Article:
Politics and church unity

At one point during this provincial election campaign, I believe I saw some lawn signs for local candidates stuck in the ground in front of the church. And I must confess, at first, it didn’t sit right with me!

Indeed, should religion and politics mix? If someone asks you, “Should Christians be involved in politics?” “Should politics be preached from the pulpit?” What would you say?

I guess I’m the product of an age when it was taught that religion and politics don’t mix. My reaction, I guess, is based in the constitutional value of separating church and state; that is, the leader of the church should not simultaneously be the leader of government, right?

But does that mean Christians shouldn’t be involved at all in politics? The reason I question this is because God is interested in every detail of our lives. God is interested in what happens not only in church on Sunday morning but what happens in our lives from Monday through Saturday as well.

But not only is God interested in all aspects of our lives — including our political activity on an individual basis — God comes to us in community. You will notice in the readings over the next few weeks as we celebrate the Day of Pentecost and coming of the Holy Spirit that only when the disciples are together does the Holy Spirit descend upon them.

My neighbour told me this week that he found refuge in the words of a tour guide in a cathedral in Italy he recently visited. When his tour group asked the guide whether he was Protestant or Catholic, the guide said, “It doesn’t matter whether I am Protestant or Catholic; that’s just politics!” He practically spat out that word: politics!

It seems there is a growing appreciation that what is most important is not the label we wear — whether Protestant or Catholic — but what is the meaning of it all, and the unity we already share in Jesus Christ. And that is good!

At the same time, there is still something there that begs us to respect boundaries, respect our differences and not just white-wash them away. On the one hand, is respecting our differences; on the other hand, acknowledging – yes, even — celebrating our unity. The two tensions must be held.

I was always taught in school that there are no bad questions, only bad answers. I suppose this was told to young people especially to encourage us to be inquisitive and explore the meaning of things. What better way than to ask questions.

It would be a mistake for teachers to reprove anyone for asking a bad question; this would be seen as shutting someone down and discouraging them from thinking for or being themselves. Moreover, especially for grown-ups, we would take it as a criticism of our intelligence. And, normally we do not take too well to criticism, do we? Especially in front of others.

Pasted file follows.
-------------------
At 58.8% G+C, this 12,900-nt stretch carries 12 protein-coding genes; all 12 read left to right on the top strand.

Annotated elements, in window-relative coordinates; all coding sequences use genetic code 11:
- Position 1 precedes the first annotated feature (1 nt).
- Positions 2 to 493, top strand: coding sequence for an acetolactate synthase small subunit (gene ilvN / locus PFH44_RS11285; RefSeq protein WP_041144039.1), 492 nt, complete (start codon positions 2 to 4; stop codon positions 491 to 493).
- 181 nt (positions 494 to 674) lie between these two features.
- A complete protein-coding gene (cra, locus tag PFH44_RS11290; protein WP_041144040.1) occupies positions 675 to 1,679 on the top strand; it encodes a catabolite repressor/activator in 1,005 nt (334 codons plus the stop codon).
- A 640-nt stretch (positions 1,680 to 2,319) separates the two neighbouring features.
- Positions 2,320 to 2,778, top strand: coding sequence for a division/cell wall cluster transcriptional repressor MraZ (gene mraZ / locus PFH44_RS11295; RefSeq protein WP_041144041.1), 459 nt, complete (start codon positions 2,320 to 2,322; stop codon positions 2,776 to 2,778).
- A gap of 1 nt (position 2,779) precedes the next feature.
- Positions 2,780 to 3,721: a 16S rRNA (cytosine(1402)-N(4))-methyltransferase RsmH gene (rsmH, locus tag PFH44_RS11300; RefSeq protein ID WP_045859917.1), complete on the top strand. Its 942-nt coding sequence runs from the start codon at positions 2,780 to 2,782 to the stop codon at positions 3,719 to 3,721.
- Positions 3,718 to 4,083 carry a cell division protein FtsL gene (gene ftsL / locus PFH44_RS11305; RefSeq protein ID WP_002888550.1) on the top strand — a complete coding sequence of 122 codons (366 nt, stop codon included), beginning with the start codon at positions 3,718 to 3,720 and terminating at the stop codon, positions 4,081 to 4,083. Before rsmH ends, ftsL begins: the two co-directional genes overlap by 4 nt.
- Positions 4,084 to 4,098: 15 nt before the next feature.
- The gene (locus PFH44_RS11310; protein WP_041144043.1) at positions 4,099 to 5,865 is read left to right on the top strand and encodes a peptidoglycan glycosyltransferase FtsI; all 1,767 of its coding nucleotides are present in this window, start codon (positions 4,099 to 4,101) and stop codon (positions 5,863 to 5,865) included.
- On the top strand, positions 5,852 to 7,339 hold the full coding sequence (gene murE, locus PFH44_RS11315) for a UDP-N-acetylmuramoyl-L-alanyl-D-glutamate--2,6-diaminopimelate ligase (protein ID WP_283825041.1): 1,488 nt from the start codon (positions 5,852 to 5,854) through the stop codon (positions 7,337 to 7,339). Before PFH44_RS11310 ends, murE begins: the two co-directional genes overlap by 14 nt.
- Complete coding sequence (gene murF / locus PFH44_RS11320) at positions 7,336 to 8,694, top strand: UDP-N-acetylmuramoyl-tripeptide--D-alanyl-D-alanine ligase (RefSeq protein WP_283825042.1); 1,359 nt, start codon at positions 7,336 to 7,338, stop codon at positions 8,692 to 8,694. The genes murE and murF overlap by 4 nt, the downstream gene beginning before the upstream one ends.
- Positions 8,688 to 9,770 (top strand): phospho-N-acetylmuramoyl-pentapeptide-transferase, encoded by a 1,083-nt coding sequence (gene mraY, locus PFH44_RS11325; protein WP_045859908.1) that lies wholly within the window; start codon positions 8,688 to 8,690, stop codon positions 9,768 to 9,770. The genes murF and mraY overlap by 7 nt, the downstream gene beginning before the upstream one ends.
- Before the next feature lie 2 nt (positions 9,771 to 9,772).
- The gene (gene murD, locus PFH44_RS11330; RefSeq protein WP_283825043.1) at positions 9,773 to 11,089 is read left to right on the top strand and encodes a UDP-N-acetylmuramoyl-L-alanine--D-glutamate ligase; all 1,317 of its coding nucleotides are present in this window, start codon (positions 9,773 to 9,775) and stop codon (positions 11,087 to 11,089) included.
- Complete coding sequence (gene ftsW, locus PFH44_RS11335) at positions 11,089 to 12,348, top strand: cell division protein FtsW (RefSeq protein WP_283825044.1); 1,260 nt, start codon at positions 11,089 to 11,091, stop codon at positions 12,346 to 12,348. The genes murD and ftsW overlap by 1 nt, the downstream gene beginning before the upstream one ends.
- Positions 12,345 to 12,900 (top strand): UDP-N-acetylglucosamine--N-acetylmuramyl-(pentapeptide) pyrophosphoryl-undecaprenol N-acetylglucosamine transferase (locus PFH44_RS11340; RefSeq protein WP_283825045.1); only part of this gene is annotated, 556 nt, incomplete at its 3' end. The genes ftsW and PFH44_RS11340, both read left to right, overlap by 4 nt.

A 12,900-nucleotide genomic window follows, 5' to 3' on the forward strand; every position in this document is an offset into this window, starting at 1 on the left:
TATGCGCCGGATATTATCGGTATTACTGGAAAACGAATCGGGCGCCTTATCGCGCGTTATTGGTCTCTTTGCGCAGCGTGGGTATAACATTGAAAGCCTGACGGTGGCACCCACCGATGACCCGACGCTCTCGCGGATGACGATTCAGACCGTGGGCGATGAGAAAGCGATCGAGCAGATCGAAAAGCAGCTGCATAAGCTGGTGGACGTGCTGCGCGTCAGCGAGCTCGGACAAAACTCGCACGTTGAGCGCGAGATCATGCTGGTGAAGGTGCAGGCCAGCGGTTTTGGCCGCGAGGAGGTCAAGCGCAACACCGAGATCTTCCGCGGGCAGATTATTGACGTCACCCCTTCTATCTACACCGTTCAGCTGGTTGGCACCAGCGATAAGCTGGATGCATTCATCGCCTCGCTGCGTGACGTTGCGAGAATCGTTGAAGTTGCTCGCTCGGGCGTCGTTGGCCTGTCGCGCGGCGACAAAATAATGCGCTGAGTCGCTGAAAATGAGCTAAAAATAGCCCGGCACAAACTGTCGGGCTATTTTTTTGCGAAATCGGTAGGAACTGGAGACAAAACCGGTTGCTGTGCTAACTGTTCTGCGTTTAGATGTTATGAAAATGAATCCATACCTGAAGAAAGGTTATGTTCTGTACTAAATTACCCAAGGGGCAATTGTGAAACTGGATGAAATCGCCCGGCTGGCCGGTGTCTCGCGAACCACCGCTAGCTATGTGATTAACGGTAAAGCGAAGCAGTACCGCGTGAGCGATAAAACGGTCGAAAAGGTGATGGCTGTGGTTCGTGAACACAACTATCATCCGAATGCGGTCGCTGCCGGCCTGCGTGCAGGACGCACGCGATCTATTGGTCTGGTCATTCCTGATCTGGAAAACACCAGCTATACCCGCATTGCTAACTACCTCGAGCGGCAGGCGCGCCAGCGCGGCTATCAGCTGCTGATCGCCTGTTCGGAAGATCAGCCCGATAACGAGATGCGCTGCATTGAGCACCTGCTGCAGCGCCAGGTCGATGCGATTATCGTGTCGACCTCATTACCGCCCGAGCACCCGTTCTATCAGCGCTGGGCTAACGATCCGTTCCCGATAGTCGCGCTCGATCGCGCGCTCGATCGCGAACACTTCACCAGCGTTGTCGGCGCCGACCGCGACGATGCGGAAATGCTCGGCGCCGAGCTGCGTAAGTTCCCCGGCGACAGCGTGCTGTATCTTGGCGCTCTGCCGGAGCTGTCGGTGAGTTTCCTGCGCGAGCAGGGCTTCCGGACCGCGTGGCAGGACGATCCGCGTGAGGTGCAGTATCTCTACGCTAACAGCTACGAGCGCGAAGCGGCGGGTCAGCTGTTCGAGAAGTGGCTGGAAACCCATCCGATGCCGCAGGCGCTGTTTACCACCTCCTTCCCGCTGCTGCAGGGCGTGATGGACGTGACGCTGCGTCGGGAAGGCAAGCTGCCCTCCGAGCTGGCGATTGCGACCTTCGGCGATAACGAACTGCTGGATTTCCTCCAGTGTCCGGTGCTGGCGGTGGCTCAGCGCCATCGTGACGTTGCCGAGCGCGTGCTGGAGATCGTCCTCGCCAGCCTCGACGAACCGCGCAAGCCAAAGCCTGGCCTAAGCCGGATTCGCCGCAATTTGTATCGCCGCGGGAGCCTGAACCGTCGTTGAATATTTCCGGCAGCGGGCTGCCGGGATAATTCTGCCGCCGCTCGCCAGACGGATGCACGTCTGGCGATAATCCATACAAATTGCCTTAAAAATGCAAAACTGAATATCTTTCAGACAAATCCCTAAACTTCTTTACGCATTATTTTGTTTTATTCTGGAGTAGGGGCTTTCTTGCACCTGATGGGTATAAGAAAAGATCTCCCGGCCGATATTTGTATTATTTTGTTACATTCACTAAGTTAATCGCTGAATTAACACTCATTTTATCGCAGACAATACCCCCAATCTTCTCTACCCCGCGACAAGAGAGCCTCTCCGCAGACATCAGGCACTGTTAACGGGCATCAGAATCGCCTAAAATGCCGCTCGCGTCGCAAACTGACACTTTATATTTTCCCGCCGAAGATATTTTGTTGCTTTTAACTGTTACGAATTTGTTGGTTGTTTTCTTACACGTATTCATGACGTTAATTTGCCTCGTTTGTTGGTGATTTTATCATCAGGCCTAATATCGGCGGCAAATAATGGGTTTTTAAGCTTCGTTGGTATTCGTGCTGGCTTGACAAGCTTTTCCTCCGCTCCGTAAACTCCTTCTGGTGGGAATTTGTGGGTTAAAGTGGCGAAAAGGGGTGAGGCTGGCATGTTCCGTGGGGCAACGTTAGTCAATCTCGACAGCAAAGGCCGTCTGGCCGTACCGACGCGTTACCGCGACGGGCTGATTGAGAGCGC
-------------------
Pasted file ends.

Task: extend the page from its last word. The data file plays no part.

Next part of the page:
In the first chapter of Acts which describes the Ascension of Jesus, Jesus and the two heavenly beings appear to commit a pastoral care faux-pas, precisely when you would think the disciples needed some comfort and encouragement in anticipation of Jesus’ departure from them.

If we examine the dialogue in this biblical text (v. 6-14), we will see that first Jesus, then the two angels, reprove the disciples. First, Jesus reprimands the disciples for asking the wrong kind of question. It is not for them to know these things — referring to the timing and events surrounding the wished-for defeat of Roman occupation of the Holy Lands. This is the liberated kingdom which was anticipated by the coming of a Messiah.

Indeed, from our vantage point, this was a terrible question. It reveals a continued misunderstanding of the whole purpose of Jesus coming to the world in the first place. It wasn’t to be a political-military leader. And these disciples, after spending three years with Jesus, still don’t get it!

We may agree with Jesus’ reproof. But imagine being one of those disciples at the receiving end of their Lord’s censure. How would you feel getting criticized in front of your peers and colleagues — again?

And then, after Jesus ascends and disappears in the clouds, two angels appear standing beside the disciples as they are gazing into the heavens. The disciples of Jesus are on the cusp of a great mission and work; they will be the hands and feet of Jesus to the ends of the earth (Acts 1:8); they will be witnesses to the message of Jesus Christ. And what are the first words from the mouths of these angels? Another reproof: Why are you looking upwards? Stop day-dreaming! That’s not where it’s at! Get going. Do your job!